Stars massive enough to evolve into black holes

The general opinion is that rotation of stars can help increase the mass required for black hole formation.In summary, the figure of 3-4 Solar masses is the mass of the remnant left after a Type II supernova explosion. This implies that most stars in the universe, particularly those with masses greater than 20 Solar masses, will end their lives as black holes. However, the exact mass requirement for black hole formation is not clear cut and can depend on factors such as star composition and rotation. It is possible for very large mass stars to leave behind neutron stars or no remnant at all.
  • #1


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How much of the universe will consist of black holes in the future?
I keep seeing this figure of 3-4 Solar masses is all that's required for a star to end its life by collapsing into a black hole.
Since the sun is a pretty average star, that would suggest that most of the stars in the universe (like >50%) will end their lives as a black hole.

The implication is that the universe of the future will be have more black holes than stars, give or take.

I went to check my figures before posting and came across this passage on Wiki:

"The result is one of the various types of compact star. Which type forms depends on the mass of the remnant of the original star left if the outer layers have been blown away (for example, in a Type II supernova). The mass of the remnant, the collapsed object that survives the explosion, can be substantially less than that of the original star. Remnants exceeding 5 M☉ are produced by stars that were over 20 M☉ before the collapse.

If the mass of the remnant exceeds about 3–4 M☉ (the Tolman–Oppenheimer–Volkoff limit), either because the original star was very heavy or because the remnant collected additional mass through accretion of matter, even the degeneracy pressure of neutrons is insufficient to stop the collapse. No known mechanism (except possibly quark degeneracy pressure, see quark star) is powerful enough to stop the implosion and the object will inevitably collapse to form a black hole."

Did I just solve my own problem?
The 3-4 Solar masses is the remnant, measured after the supernova explodes. I have never read that salient detail anywhere before.

So, simplistically, only stars of 20 solar masses, give or take, will ultimately become BHs, I guess. A much smaller fraction.
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  • #2
DaveC426913 said:
Since the sun is a pretty average star, that would suggest that most of the stars in the universe (like >50%) will end their lives as a black hole.
1 solar mass is not 4 solar masses. (And as you said yourself, even 4 solar masses isn't even 4 solar masses.
1 solar mass is a big star. See the plot below (from Jim Brau at Oregon):

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  • #3
Vanadium 50 said:
1 solar mass is not 4 solar masses.
What I meant was, if you gathered all the stars that are > 3-4 Sols, you would have a fraction of stars somewhere near half.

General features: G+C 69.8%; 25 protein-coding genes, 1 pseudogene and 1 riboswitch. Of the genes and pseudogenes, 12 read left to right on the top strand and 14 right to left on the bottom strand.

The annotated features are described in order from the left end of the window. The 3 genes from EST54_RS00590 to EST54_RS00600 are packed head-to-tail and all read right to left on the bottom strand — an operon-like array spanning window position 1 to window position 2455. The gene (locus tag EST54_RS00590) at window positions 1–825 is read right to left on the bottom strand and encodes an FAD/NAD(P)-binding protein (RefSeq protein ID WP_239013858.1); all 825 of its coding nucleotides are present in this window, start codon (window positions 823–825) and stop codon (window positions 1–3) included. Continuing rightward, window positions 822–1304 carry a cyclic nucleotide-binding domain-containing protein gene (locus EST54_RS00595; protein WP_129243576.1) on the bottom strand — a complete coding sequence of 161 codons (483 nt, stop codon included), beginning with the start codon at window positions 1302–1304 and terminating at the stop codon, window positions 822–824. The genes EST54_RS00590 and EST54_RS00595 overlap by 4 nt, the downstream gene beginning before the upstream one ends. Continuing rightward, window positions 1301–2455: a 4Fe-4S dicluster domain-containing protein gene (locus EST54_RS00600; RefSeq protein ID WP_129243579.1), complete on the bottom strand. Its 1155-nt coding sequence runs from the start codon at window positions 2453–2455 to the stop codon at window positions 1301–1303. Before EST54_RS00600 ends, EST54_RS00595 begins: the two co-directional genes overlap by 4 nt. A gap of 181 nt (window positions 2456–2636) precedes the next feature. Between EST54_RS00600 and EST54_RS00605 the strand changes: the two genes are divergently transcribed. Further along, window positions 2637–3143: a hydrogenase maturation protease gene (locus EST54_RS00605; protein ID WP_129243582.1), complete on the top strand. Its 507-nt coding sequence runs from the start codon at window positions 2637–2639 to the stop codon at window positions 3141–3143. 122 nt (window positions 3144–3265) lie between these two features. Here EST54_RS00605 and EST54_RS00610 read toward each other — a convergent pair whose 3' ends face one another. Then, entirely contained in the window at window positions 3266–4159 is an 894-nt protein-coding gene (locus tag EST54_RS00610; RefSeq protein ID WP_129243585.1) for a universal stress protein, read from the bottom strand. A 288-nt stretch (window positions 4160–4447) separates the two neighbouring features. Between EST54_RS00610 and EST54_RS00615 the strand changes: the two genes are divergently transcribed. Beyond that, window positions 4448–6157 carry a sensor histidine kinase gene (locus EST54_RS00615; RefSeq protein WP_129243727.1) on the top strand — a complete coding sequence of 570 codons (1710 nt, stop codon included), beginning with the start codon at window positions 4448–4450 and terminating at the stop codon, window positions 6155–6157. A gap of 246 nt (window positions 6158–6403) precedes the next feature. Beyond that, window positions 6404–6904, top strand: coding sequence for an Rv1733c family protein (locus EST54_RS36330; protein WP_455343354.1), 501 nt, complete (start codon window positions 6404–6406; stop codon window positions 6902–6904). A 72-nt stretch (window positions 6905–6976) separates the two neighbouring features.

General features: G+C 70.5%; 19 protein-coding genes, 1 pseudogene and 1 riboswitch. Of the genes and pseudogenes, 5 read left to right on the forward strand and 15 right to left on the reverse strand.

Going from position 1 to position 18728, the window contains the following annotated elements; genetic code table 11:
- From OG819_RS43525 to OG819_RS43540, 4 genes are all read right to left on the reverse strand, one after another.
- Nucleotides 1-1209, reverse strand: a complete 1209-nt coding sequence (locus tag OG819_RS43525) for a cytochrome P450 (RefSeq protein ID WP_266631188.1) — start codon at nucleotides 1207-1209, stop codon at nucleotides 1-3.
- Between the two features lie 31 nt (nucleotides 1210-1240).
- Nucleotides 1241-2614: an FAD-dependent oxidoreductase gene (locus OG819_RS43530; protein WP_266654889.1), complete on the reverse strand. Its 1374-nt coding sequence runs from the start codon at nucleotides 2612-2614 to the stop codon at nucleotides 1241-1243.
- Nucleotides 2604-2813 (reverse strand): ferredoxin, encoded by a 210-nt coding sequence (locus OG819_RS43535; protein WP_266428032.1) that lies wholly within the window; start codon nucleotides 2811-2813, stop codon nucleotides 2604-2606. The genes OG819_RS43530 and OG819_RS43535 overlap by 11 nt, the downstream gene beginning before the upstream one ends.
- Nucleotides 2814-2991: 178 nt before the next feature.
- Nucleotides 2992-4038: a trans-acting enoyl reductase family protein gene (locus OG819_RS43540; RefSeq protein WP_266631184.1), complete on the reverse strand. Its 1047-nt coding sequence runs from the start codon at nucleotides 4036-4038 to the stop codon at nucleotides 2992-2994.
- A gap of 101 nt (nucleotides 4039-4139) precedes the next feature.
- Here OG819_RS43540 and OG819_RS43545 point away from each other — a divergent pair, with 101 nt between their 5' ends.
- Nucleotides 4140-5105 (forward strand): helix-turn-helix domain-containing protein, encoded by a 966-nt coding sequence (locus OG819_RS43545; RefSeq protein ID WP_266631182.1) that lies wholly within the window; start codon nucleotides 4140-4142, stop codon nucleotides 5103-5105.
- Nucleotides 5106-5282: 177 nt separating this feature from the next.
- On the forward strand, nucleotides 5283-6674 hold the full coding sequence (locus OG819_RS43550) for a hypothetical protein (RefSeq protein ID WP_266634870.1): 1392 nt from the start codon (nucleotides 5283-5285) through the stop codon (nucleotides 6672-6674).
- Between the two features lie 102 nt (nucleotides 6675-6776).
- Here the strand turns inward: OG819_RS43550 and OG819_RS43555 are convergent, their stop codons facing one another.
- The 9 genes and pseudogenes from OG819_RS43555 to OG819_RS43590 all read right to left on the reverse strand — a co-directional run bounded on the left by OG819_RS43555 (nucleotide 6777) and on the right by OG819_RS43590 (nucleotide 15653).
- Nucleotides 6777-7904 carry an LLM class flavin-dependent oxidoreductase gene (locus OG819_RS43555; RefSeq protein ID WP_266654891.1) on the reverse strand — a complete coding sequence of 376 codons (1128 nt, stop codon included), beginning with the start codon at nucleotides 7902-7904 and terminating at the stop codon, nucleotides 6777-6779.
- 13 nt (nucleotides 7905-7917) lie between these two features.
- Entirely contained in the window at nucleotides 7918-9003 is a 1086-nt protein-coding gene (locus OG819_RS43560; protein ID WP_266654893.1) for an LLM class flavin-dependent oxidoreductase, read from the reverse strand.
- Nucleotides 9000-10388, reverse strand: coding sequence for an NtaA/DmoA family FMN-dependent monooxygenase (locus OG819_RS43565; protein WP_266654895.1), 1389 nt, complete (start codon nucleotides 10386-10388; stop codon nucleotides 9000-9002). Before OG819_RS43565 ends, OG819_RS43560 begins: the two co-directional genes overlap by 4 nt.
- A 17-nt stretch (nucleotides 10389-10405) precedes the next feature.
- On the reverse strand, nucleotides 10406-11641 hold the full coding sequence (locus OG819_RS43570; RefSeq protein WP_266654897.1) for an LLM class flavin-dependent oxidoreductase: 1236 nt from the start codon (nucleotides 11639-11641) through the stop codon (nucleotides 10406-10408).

Apparently not, as this excellent chart makes quite plain - it's 3%.

Vanadium 50 said:

I had not thought that Sol was among an exclusive group of stars as measured by size (I mean, I knew dwarfs were the most common, but it didn't occur to me to that that meant everything else would be that ... rare. Duh.)

So, stars of solar mass or larger represent (8%+3%+1%) ~12% of all stars.
And then 4+ Sols is only (12%-8%) ~40% of that.
And then 20+ Sols is only a tiny sliver of that.

Wow. Your answer to my question is all wrapped up with a bow and ribbon!
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  • #4
DaveC426913 said:
everything else would be that ... rare.

The large ones don't last long:

Jay Maron
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  • #5
In the neighbourhood of Sun, Sun is in less than 10 % of brightest stars:
Sun in number 4 (behind Sirius A, Procyon A and Alpha Centauri A) of about 66. Barnard´s star is actually close to average (about half of all stars are dimmer, half are brighter)... and has less than one thousandth the brightness of Sun.

However, a problem with the star counts is than unspecified star counts tend to be star counts at present. Stars as big as Sun and smaller last the age of the world so far, thus the distribution by mass has always been the same. Not so with massive stars. Bright massive stars are rare but this is at least partly because they are short lived - true, a minimum of 2 million years by Eddington limit, but this is a small fraction of the age of Milky Way. The Milky Way must contain old and cold neutron stars and black holes of many generations of briefly bright stars. Does anyone have numbers for the old massive star remains, compared to lighter stars?
  • #6
The mass required for BH formation isn't the clear cut, also depends on star composition and the type of supernova. It's possible that very large mass stars leave neutron stars rather than blacks holes, or even no remnant at all - depends how much mass is lost in the supernova. I have a diagram somewhere... from Woosley et all, 2002, sorry it's not that sharp... Also note this is from models of non-rotating stars.

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